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Airport fee: Business and tourism would be hard hit by the passenger drop-off charge at Scotland\’s busiest airport, according to nearly three-quarters of those who responded to the Midlothian and East Lothian Chamber of Commerce survey.  More than 40 per cent said the planned £1 fee at Edinburgh Airport would affect whether they used the airport in the future.
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page 24).

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RBS in Glasgow: The Royal Bank of Scotland is to close its Direct Line insurance business at Atlantic Quay and pull out of offices on St Vincent Street in Glasgow, shedding 440 posts.

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The state-owned bank announced 2,000 redundancies across its insurance arm. RBS is required to sell off its insurance division by 2013 under an order from the European Commission in exchange for the £54 billion handout of public money that saved the bank in 2008 (Herald page 4, Express page 4, Record page 2).

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Immigration: Net migration to the UK soared by more than 20 per cent last year, fuelled mostly by 60 per cent fewer Britons leaving the country to live abroad – down from 90,000 to 36,000 – and by a 35 per cent rise in overseas students coming to Britain. The figures, released by the Office for National Statistics (ONS), also showed almost one in four births in the UK last year were to mothers born outside the UK. At the same time, the number of people coming to work in Britain has continued to decline with a fall of 14 per cent recorded in the 12 months to June 2010. In response, an abrupt introduction of a "radical cap" on immigration from next year has been proposed.  However, The Chartered Institute of Personnel and Development has warned that this will lead to major UK skills problems (Herald page 6, Times page 13, Financial Times page 1, Guardian page 4, Express page 1, P&J page 15, Courier page 12, Telegraph page 10).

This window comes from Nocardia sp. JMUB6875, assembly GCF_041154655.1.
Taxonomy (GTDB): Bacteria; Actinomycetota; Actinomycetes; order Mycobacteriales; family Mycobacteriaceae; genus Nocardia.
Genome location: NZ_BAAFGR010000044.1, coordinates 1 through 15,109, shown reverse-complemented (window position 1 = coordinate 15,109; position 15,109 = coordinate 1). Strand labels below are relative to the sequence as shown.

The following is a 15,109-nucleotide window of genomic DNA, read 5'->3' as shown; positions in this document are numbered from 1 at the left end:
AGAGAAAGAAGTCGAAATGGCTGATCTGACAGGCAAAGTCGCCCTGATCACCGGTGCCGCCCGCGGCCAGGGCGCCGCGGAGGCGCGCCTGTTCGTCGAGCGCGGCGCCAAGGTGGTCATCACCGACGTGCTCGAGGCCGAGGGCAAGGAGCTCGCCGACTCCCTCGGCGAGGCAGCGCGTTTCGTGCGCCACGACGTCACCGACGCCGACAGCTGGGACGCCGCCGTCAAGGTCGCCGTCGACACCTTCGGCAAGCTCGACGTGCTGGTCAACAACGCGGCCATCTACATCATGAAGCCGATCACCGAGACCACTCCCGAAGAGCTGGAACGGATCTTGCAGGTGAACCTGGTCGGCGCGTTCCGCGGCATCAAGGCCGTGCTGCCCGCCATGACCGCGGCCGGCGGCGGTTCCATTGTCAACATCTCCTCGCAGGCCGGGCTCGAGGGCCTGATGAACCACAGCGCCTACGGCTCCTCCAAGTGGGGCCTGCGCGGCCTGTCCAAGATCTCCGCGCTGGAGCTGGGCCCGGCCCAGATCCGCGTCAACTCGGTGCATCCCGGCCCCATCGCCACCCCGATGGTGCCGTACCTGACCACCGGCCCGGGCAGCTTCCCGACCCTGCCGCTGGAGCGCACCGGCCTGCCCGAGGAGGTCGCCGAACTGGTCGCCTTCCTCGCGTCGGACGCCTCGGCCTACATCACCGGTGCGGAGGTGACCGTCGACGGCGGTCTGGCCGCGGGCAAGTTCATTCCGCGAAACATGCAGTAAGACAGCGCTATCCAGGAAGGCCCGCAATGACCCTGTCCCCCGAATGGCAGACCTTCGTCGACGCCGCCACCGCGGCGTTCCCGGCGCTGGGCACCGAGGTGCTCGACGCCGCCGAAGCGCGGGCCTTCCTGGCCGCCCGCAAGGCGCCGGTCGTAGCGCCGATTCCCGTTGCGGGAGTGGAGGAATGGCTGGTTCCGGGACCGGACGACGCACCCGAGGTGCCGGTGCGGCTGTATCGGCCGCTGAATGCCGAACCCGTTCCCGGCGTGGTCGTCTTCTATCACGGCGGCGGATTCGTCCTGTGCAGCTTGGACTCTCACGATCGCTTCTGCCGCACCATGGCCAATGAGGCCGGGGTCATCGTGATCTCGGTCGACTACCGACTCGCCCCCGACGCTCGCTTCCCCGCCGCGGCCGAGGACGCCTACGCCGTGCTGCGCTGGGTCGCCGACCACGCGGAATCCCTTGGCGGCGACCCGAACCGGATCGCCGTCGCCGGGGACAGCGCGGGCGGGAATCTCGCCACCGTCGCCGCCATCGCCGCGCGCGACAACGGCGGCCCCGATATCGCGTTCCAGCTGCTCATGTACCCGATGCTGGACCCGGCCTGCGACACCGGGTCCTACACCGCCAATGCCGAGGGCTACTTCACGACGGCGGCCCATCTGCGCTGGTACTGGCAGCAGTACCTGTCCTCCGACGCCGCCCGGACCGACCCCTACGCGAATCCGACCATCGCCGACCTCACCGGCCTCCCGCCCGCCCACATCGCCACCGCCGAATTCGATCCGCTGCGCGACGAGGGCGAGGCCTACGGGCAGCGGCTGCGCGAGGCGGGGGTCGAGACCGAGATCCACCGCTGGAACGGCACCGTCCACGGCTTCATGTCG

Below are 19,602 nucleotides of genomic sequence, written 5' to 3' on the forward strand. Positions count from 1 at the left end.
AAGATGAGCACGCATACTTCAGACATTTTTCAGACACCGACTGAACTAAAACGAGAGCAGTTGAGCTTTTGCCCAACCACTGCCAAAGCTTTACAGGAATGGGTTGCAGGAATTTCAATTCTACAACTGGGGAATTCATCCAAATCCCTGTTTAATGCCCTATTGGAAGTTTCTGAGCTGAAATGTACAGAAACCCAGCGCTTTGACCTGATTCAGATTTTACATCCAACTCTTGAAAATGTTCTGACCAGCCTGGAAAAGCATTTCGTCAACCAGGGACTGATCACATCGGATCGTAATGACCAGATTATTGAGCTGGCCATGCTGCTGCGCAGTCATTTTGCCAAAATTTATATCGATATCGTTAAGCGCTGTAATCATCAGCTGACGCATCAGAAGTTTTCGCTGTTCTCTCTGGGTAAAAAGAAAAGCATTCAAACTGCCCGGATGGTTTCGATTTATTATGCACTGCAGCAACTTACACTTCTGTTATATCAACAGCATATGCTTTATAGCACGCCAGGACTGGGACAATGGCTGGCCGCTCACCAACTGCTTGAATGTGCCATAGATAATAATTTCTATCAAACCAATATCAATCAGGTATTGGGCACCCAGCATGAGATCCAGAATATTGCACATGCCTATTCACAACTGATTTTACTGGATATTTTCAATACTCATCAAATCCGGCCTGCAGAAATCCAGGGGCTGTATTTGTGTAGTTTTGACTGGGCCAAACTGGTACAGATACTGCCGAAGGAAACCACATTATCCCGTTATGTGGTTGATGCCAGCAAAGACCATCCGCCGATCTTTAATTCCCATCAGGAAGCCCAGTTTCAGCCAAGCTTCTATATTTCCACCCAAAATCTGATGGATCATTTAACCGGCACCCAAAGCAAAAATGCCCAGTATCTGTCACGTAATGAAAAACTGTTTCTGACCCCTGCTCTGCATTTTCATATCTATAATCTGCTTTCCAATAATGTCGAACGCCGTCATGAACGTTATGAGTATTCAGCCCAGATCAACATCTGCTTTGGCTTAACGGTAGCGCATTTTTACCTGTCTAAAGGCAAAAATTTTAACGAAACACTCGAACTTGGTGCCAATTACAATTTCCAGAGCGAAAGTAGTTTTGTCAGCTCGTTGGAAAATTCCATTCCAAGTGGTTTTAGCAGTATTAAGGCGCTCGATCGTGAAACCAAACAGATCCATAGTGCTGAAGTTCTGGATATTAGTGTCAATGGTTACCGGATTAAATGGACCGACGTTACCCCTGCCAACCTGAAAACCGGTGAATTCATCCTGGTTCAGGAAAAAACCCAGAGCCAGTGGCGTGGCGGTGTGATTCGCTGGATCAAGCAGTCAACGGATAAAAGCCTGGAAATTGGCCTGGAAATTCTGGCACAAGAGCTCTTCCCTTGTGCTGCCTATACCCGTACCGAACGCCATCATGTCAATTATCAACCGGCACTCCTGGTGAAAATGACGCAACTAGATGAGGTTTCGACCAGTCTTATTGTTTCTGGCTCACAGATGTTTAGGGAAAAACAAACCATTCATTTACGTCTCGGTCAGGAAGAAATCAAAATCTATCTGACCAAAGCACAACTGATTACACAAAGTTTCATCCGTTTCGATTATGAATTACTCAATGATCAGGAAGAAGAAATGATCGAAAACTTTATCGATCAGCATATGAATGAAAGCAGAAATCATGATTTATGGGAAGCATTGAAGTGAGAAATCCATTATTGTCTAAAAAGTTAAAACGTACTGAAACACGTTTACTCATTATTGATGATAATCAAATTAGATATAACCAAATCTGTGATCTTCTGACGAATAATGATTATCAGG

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Justice

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Police cuts: Scotland\’s biggest police force is cutting 200 officers and 600 civilian staff as budget pressures start to take their toll. Strathclyde Police will offer voluntary redundancy to support staff. While police officers cannot be made redundant, 130 are expected to move on, and 70 retire, and a recruitment freeze will stop them being replaced. The majority of Scotland\’s police forces, which face budget cuts of up to 25 per cent over four years, are yet to put numbers on staff reductions. However, if the cuts made in Strathclyde are matched elsewhere, some 2.5 per cent of police officers and almost a quarter of civilian staff will be axed (Scotsman page 10, Herald page 5, Express page 8, P&J page 7, Telegraph page 8).

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Health

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Obesity surgery: The NHS has seen a ninefold rise in five years in the number of surgical procedures performed on obese patients to try to reduce their weight. In 2008-09, the NHS carried out 4,246 weight loss operations, including stomach stapling and fitting gastric bands, compared with 480 procedures in 2003-04, according to the NHS Information Centre (Guardian page 1).